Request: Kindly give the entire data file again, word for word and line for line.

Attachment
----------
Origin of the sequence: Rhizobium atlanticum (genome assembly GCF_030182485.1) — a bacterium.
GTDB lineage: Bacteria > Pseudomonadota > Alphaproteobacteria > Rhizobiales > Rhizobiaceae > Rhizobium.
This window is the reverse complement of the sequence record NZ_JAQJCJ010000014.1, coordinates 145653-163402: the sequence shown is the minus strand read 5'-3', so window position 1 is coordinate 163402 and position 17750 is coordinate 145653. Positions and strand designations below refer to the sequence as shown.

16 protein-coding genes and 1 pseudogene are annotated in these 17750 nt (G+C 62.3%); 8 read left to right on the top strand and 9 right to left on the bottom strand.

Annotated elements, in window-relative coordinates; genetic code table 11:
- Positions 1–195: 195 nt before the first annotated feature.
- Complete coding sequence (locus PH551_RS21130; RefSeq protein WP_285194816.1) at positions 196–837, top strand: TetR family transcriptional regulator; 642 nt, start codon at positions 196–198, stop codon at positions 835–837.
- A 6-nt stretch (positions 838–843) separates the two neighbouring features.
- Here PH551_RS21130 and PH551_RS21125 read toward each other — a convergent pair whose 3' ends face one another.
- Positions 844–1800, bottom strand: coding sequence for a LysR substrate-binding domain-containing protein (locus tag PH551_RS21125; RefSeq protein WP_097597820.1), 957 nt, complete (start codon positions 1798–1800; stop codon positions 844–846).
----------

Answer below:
Origin of the sequence: Rhizobium atlanticum (genome assembly GCF_030182485.1) — a bacterium.
GTDB lineage: Bacteria > Pseudomonadota > Alphaproteobacteria > Rhizobiales > Rhizobiaceae > Rhizobium.
This window is the reverse complement of the sequence record NZ_JAQJCJ010000014.1, coordinates 145653-163402: the sequence shown is the minus strand read 5'-3', so window position 1 is coordinate 163402 and position 17750 is coordinate 145653. Positions and strand designations below refer to the sequence as shown.

16 protein-coding genes and 1 pseudogene are annotated in these 17750 nt (G+C 62.3%); 8 read left to right on the top strand and 9 right to left on the bottom strand.

Annotated elements, in window-relative coordinates; genetic code table 11:
- Positions 1–195: 195 nt before the first annotated feature.
- Complete coding sequence (locus PH551_RS21130; RefSeq protein WP_285194816.1) at positions 196–837, top strand: TetR family transcriptional regulator; 642 nt, start codon at positions 196–198, stop codon at positions 835–837.
- A 6-nt stretch (positions 838–843) separates the two neighbouring features.
- Here PH551_RS21130 and PH551_RS21125 read toward each other — a convergent pair whose 3' ends face one another.
- Positions 844–1800, bottom strand: coding sequence for a LysR substrate-binding domain-containing protein (locus tag PH551_RS21125; RefSeq protein WP_097597820.1), 957 nt, complete (start codon positions 1798–1800; stop codon positions 844–846).